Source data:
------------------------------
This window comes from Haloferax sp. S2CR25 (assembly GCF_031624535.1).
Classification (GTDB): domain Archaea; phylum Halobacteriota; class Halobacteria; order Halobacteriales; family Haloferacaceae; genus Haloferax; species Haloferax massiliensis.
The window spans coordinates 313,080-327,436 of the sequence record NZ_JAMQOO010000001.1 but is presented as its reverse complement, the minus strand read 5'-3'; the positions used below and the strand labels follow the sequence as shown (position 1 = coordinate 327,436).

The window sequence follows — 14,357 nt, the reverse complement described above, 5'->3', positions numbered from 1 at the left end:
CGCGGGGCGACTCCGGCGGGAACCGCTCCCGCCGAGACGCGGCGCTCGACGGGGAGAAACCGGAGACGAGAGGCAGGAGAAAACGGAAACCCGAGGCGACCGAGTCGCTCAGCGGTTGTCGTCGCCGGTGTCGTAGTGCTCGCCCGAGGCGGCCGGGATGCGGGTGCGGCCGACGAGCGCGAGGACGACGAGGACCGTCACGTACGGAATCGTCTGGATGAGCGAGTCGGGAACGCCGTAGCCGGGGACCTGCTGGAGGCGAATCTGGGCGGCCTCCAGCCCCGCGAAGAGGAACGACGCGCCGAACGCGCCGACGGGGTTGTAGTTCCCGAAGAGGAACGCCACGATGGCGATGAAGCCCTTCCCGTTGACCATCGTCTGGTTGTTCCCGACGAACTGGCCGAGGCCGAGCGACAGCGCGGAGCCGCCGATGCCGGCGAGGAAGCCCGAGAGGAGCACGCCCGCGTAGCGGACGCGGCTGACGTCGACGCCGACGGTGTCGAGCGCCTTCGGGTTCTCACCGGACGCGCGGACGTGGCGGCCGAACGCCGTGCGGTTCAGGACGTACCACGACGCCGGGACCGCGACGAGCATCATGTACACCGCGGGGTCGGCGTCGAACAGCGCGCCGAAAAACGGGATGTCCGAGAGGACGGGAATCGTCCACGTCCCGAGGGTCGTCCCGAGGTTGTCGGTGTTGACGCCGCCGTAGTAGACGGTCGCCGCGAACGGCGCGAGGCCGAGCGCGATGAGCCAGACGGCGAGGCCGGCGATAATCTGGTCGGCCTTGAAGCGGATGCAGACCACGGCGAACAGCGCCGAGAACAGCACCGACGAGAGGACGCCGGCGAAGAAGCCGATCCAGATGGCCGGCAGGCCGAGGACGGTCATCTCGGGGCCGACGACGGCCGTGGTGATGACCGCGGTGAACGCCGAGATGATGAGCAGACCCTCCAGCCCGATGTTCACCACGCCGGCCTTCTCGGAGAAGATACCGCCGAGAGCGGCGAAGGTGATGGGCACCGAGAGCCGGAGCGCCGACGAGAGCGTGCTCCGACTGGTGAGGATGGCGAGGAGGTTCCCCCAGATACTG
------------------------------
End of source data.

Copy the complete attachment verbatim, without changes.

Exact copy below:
This window comes from Haloferax sp. S2CR25 (assembly GCF_031624535.1).
Classification (GTDB): domain Archaea; phylum Halobacteriota; class Halobacteria; order Halobacteriales; family Haloferacaceae; genus Haloferax; species Haloferax massiliensis.
The window spans coordinates 313,080-327,436 of the sequence record NZ_JAMQOO010000001.1 but is presented as its reverse complement, the minus strand read 5'-3'; the positions used below and the strand labels follow the sequence as shown (position 1 = coordinate 327,436).

The window sequence follows — 14,357 nt, the reverse complement described above, 5'->3', positions numbered from 1 at the left end:
CGCGGGGCGACTCCGGCGGGAACCGCTCCCGCCGAGACGCGGCGCTCGACGGGGAGAAACCGGAGACGAGAGGCAGGAGAAAACGGAAACCCGAGGCGACCGAGTCGCTCAGCGGTTGTCGTCGCCGGTGTCGTAGTGCTCGCCCGAGGCGGCCGGGATGCGGGTGCGGCCGACGAGCGCGAGGACGACGAGGACCGTCACGTACGGAATCGTCTGGATGAGCGAGTCGGGAACGCCGTAGCCGGGGACCTGCTGGAGGCGAATCTGGGCGGCCTCCAGCCCCGCGAAGAGGAACGACGCGCCGAACGCGCCGACGGGGTTGTAGTTCCCGAAGAGGAACGCCACGATGGCGATGAAGCCCTTCCCGTTGACCATCGTCTGGTTGTTCCCGACGAACTGGCCGAGGCCGAGCGACAGCGCGGAGCCGCCGATGCCGGCGAGGAAGCCCGAGAGGAGCACGCCCGCGTAGCGGACGCGGCTGACGTCGACGCCGACGGTGTCGAGCGCCTTCGGGTTCTCACCGGACGCGCGGACGTGGCGGCCGAACGCCGTGCGGTTCAGGACGTACCACGACGCCGGGACCGCGACGAGCATCATGTACACCGCGGGGTCGGCGTCGAACAGCGCGCCGAAAAACGGGATGTCCGAGAGGACGGGAATCGTCCACGTCCCGAGGGTCGTCCCGAGGTTGTCGGTGTTGACGCCGCCGTAGTAGACGGTCGCCGCGAACGGCGCGAGGCCGAGCGCGATGAGCCAGACGGCGAGGCCGGCGATAATCTGGTCGGCCTTGAAGCGGATGCAGACCACGGCGAACAGCGCCGAGAACAGCACCGACGAGAGGACGCCGGCGAAGAAGCCGATCCAGATGGCCGGCAGGCCGAGGACGGTCATCTCGGGGCCGACGACGGCCGTGGTGATGACCGCGGTGAACGCCGAGATGATGAGCAGACCCTCCAGCCCGATGTTCACCACGCCGGCCTTCTCGGAGAAGATACCGCCGAGAGCGGCGAAGGTGATGGGCACCGAGAGCCGGAGCGCCGACGAGAGCGTGCTCCGACTGGTGAGGATGGCGAGGAGGTTCCCCCAGATACTG